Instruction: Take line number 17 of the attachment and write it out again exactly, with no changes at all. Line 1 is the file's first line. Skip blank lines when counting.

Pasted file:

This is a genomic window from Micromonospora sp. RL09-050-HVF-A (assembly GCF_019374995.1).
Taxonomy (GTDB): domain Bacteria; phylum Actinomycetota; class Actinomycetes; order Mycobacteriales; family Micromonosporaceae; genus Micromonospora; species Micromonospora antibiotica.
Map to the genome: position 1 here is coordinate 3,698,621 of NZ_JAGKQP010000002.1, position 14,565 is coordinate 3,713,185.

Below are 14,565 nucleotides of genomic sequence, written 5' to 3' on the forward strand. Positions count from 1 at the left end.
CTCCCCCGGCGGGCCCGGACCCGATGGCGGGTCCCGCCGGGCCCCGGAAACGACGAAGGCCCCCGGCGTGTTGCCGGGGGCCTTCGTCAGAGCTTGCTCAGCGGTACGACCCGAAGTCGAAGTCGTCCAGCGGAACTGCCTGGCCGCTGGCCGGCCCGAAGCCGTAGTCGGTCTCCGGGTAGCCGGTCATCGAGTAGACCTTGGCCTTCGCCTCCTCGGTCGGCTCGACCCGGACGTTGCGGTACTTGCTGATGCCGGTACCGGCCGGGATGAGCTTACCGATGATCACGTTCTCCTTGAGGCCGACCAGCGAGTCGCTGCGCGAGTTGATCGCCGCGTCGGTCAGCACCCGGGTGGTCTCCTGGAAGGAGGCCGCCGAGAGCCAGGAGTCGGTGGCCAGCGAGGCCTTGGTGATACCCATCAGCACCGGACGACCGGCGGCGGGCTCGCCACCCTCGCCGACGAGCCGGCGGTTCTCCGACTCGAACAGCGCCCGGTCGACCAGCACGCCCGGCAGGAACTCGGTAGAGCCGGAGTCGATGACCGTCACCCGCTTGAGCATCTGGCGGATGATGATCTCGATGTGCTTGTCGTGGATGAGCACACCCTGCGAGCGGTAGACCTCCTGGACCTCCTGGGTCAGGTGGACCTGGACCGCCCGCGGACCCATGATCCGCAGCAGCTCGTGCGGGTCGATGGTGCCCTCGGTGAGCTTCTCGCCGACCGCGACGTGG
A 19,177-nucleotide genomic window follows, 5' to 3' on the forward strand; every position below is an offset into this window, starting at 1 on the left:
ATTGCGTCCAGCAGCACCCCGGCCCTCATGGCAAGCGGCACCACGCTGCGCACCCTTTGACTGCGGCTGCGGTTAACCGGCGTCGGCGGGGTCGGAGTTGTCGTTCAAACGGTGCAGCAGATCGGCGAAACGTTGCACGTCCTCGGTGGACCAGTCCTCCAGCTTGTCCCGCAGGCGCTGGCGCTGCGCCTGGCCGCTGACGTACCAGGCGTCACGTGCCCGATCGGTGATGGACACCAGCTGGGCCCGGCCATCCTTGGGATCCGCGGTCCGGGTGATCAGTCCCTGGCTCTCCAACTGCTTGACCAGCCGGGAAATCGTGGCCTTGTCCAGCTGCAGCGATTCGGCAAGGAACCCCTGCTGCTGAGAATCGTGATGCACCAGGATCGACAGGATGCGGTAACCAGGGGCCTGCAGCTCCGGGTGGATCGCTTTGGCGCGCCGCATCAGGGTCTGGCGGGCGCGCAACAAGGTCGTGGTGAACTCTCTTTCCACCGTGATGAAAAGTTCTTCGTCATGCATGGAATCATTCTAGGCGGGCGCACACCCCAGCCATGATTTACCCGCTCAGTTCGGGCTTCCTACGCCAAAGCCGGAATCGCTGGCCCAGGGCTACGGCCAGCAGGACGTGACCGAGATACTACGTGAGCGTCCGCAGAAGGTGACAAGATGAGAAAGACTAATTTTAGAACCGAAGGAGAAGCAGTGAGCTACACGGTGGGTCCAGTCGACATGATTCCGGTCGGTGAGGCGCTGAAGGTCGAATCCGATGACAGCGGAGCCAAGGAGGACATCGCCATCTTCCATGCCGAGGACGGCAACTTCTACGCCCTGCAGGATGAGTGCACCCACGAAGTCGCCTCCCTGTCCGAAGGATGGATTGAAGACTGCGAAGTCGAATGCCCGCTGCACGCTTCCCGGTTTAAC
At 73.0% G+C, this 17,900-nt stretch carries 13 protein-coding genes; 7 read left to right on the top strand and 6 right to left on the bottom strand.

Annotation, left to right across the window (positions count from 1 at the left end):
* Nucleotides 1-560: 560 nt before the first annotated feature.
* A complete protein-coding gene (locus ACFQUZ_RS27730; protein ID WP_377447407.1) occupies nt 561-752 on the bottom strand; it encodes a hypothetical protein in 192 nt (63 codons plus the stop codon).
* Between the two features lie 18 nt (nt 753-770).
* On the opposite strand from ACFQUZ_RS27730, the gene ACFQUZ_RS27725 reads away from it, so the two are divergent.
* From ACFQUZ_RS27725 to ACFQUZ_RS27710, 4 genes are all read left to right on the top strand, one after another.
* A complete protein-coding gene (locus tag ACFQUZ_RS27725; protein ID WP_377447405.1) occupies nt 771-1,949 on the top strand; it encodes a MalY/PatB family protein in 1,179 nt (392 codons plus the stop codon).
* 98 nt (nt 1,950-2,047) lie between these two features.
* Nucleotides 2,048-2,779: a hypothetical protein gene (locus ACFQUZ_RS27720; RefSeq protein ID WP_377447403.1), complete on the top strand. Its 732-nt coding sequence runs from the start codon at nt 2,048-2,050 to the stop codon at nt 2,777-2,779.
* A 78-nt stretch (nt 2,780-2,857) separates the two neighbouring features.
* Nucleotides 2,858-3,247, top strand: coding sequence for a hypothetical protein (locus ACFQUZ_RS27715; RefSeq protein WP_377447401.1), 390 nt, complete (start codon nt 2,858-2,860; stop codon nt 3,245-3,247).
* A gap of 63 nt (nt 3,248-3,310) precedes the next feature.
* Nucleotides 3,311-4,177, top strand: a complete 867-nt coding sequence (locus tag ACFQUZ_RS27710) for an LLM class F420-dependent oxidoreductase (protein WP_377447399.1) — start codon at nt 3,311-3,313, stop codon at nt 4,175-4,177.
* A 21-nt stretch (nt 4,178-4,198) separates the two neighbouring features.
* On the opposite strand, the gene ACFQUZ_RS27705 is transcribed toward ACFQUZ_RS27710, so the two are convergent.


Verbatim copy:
* Nucleotides 2,048-2,779: a hypothetical protein gene (locus ACFQUZ_RS27720; RefSeq protein ID WP_377447403.1), complete on the top strand. Its 732-nt coding sequence runs from the start codon at nt 2,048-2,050 to the stop codon at nt 2,777-2,779.